After information is secured and processed, alternative products, services, and outlets are identified as viable options. The consumer evaluates these alternatives, and, if financially and psychologically able, makes a choice. The criteria used in evaluation varies from consumer to consumer just as the needs and information sources vary. One consumer may consider price most important while another puts more weight upon quality or convenience.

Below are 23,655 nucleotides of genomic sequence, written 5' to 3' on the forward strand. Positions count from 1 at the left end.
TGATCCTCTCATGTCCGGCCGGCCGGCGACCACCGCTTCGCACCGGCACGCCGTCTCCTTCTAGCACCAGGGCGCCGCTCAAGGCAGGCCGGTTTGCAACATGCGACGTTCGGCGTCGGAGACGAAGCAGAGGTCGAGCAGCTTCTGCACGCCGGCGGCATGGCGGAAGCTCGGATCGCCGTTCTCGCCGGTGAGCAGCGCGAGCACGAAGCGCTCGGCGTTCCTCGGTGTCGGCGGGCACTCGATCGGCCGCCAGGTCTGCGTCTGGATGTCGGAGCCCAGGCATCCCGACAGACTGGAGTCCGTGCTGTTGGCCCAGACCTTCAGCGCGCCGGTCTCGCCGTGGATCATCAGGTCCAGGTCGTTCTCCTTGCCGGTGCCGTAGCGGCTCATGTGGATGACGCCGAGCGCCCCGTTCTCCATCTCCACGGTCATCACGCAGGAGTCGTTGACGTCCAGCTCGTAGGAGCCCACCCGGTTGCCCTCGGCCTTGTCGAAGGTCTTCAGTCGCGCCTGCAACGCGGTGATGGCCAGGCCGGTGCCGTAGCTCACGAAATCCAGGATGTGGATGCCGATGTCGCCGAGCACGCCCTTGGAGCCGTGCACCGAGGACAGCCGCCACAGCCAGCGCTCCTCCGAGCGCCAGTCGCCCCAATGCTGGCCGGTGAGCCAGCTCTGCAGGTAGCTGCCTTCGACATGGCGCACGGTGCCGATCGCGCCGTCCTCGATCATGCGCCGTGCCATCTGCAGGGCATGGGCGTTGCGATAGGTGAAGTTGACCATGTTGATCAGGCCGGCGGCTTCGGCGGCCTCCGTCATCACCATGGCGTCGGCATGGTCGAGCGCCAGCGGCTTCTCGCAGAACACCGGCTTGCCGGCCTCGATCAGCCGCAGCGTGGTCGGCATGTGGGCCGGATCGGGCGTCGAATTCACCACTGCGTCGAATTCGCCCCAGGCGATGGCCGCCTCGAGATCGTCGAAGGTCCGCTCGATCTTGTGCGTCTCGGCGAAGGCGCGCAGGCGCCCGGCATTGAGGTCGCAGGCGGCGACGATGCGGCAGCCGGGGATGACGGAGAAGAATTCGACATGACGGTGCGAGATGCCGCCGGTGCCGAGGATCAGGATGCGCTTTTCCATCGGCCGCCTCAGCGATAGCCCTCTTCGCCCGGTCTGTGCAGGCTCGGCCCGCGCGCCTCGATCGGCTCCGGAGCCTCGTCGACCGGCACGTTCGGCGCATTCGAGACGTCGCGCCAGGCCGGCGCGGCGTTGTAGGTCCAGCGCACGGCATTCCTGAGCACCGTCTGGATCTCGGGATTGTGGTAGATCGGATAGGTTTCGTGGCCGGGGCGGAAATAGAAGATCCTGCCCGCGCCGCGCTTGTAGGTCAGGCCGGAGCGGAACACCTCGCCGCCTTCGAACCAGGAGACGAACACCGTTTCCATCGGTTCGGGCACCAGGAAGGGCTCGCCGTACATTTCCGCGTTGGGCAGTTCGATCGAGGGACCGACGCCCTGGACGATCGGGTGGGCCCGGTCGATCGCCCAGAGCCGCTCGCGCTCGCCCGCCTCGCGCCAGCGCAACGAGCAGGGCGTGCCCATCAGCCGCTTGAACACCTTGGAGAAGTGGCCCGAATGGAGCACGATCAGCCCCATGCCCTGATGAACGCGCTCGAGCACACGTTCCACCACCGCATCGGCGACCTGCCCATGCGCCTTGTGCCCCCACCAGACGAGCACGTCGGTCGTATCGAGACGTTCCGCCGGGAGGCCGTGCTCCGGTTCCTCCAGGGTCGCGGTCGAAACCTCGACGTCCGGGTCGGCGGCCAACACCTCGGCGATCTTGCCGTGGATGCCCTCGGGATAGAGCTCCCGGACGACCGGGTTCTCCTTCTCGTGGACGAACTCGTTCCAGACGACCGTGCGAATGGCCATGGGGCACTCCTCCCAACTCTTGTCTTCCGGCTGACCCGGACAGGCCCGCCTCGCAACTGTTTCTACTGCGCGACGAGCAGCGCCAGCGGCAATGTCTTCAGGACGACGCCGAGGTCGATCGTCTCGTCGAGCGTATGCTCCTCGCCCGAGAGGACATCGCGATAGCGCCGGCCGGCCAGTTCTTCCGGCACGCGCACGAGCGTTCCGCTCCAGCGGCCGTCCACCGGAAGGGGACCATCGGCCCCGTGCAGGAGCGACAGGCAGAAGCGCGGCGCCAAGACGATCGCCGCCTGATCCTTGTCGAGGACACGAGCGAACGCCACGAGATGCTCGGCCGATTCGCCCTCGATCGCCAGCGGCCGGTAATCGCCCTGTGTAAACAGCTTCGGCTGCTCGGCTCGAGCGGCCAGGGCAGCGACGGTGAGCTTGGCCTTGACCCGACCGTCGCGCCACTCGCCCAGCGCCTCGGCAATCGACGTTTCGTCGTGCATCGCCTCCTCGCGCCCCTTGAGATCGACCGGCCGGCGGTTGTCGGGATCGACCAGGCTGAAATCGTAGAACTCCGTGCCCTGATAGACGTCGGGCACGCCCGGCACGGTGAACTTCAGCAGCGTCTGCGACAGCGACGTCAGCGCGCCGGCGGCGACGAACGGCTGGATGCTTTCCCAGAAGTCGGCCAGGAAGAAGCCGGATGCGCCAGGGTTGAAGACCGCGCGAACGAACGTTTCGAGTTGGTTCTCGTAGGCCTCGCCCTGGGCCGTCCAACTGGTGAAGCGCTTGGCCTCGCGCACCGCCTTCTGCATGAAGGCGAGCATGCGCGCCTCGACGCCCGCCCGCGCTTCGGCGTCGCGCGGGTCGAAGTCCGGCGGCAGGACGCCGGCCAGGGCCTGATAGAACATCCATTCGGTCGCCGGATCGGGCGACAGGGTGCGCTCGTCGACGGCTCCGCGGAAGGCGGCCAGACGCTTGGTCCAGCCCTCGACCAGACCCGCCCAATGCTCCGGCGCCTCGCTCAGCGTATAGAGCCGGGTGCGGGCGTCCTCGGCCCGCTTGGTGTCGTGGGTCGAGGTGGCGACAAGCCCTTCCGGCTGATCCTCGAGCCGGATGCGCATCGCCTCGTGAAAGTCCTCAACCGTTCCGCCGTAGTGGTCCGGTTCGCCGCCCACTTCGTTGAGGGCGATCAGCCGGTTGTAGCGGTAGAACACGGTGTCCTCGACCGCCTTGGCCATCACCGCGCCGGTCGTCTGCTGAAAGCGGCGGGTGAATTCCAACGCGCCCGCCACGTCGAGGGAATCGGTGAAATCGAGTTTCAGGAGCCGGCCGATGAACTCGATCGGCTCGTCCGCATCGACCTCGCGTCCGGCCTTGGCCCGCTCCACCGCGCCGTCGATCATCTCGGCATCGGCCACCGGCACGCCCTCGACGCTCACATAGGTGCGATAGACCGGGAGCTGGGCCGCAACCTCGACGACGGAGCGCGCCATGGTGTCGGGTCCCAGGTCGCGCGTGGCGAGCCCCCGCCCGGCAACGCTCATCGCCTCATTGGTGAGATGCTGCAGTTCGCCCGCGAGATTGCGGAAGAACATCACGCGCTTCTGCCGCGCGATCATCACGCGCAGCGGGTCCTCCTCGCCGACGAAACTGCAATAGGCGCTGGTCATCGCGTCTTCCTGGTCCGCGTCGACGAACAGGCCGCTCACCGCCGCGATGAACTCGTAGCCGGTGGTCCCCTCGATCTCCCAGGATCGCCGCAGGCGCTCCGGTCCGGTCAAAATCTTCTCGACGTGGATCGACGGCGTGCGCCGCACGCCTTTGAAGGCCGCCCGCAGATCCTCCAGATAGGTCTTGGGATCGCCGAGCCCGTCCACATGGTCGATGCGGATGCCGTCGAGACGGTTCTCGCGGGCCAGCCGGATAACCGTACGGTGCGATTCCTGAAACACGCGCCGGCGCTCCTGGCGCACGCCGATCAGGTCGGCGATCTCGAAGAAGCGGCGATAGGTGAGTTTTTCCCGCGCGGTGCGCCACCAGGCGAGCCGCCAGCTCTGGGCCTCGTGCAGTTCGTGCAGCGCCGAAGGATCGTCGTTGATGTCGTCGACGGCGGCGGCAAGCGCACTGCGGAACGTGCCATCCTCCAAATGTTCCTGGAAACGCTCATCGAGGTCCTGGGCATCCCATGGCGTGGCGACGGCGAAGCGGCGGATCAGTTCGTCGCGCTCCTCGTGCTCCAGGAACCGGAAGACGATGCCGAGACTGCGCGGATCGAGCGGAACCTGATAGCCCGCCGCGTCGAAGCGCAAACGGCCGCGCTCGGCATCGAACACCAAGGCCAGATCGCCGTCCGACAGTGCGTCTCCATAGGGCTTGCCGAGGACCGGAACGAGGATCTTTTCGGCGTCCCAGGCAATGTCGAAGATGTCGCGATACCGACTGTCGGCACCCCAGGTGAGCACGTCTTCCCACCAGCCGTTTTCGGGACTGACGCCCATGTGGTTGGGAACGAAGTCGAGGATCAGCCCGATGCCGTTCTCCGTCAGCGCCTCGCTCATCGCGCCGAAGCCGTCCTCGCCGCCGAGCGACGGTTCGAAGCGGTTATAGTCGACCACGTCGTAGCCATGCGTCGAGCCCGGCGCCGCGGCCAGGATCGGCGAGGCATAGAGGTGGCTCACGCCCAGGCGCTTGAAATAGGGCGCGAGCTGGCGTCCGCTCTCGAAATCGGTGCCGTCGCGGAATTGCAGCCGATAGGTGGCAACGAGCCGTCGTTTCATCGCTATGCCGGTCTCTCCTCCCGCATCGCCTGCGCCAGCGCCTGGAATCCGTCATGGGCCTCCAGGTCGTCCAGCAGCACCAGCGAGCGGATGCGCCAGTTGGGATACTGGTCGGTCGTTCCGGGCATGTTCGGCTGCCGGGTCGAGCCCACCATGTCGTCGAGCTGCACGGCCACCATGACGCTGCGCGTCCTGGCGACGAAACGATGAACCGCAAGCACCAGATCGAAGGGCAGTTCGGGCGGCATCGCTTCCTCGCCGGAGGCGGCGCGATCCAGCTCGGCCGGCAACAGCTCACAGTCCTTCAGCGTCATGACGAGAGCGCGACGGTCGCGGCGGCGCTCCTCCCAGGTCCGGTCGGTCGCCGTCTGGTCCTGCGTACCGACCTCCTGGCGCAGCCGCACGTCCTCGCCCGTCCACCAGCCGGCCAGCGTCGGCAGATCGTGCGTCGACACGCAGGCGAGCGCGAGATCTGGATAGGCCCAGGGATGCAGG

The search for alternatives and the methods used in the search are influenced by such factors as: (a) time and money costs; (b) how much information the consumer already has; (c) the amount of the perceived risk if a wrong selection is made; and (d) the consumer's pre-disposition toward particular choices as influenced by the attitude of the individual toward choice behavior. That is, there are individuals who find the selection process to be difficult and disturbing. For these people there is a tendency to keep the number of alternatives to a minimum, even if they have not gone through an extensive information search to find that their alternatives appear to be the very best. On the other hand, there are individuals who feel it necessary to collect a long list of alternatives. This tendency can appreciably slow down decision-making function.